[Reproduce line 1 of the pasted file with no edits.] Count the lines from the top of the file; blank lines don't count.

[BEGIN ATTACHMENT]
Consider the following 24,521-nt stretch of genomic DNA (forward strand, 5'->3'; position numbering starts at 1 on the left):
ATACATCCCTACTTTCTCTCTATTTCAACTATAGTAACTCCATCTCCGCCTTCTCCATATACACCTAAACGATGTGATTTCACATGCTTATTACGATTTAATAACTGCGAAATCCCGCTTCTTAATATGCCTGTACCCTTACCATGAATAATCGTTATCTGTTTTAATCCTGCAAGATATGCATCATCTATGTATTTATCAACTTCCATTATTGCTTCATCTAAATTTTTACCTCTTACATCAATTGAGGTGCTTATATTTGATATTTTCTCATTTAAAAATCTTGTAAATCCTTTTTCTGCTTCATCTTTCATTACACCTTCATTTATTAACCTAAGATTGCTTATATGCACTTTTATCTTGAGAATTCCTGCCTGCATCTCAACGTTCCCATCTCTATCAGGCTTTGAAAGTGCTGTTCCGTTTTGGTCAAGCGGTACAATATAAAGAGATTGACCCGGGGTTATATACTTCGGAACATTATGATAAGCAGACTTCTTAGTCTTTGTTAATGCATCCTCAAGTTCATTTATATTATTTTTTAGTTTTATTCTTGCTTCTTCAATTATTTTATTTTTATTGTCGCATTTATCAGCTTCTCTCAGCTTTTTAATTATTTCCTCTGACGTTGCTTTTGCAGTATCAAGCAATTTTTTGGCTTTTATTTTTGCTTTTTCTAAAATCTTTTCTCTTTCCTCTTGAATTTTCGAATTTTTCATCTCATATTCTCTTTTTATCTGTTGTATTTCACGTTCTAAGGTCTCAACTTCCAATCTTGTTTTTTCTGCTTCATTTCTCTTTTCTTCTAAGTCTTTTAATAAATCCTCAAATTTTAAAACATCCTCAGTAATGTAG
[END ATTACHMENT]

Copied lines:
Consider the following 24,521-nt stretch of genomic DNA (forward strand, 5'->3'; position numbering starts at 1 on the left):